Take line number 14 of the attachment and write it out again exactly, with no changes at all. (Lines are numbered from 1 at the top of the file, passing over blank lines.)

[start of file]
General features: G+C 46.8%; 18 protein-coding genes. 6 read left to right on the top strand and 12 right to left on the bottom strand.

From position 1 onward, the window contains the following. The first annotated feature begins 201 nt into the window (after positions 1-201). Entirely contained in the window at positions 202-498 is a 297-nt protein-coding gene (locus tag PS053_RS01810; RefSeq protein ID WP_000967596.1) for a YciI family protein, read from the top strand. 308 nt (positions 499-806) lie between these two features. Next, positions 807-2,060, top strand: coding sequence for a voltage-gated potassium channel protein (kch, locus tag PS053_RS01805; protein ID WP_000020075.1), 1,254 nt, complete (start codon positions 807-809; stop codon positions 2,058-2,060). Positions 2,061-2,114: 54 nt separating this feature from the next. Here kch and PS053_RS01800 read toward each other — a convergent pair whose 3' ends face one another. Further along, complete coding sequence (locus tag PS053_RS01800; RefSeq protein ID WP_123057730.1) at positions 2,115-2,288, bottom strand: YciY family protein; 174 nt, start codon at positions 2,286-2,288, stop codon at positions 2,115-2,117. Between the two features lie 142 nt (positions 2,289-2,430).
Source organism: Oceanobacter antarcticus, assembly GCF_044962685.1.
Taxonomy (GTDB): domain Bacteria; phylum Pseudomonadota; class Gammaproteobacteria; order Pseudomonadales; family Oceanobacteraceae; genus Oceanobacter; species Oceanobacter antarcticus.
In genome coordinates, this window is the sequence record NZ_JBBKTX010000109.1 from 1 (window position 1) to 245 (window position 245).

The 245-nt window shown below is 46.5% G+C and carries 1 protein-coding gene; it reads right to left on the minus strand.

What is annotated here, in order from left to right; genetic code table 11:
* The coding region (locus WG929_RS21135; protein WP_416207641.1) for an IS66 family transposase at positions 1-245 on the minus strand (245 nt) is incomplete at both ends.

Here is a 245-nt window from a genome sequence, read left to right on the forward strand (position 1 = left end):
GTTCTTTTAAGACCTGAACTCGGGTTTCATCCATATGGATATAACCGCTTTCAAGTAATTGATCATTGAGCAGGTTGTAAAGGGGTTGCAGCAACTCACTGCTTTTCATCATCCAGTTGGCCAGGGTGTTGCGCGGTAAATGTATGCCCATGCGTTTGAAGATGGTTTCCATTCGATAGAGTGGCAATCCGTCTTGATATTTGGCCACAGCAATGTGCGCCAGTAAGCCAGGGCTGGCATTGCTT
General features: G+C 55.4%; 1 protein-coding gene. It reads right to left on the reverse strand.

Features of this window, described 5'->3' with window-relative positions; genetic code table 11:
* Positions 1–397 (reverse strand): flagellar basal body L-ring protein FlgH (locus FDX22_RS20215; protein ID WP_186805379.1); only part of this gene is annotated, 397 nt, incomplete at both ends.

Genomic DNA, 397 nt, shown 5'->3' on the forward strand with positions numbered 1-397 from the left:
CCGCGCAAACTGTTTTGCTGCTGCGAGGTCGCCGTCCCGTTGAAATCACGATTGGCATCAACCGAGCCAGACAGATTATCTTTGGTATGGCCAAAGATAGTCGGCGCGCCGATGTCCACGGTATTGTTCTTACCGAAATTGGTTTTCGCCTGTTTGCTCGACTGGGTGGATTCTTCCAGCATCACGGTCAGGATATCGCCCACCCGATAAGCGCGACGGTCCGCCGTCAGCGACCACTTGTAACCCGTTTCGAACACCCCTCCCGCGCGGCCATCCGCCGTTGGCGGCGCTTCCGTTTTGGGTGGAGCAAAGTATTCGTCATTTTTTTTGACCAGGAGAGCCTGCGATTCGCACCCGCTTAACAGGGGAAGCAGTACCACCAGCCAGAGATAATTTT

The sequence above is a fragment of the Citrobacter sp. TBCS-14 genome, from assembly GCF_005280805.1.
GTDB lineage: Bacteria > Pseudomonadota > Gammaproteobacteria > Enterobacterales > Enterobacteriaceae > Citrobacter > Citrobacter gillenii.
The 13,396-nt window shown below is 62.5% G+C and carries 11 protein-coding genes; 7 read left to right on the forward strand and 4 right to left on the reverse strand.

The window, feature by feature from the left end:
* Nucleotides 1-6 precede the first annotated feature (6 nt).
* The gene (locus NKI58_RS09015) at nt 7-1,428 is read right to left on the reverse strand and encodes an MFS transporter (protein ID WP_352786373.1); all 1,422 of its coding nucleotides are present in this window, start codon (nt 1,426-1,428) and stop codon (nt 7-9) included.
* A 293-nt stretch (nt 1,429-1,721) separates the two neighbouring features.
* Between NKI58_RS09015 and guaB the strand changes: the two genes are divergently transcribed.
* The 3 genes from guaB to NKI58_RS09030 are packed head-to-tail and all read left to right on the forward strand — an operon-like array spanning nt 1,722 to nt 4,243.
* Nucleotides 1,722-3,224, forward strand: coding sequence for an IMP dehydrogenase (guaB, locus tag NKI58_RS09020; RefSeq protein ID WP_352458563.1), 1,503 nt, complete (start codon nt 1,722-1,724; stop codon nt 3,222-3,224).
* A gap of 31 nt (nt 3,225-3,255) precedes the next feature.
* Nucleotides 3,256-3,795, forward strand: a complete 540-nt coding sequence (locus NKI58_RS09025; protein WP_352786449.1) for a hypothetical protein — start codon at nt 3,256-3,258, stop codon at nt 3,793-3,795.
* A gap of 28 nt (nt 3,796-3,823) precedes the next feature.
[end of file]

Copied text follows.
Genomic DNA, 397 nt, shown 5'->3' on the forward strand with positions numbered 1-397 from the left: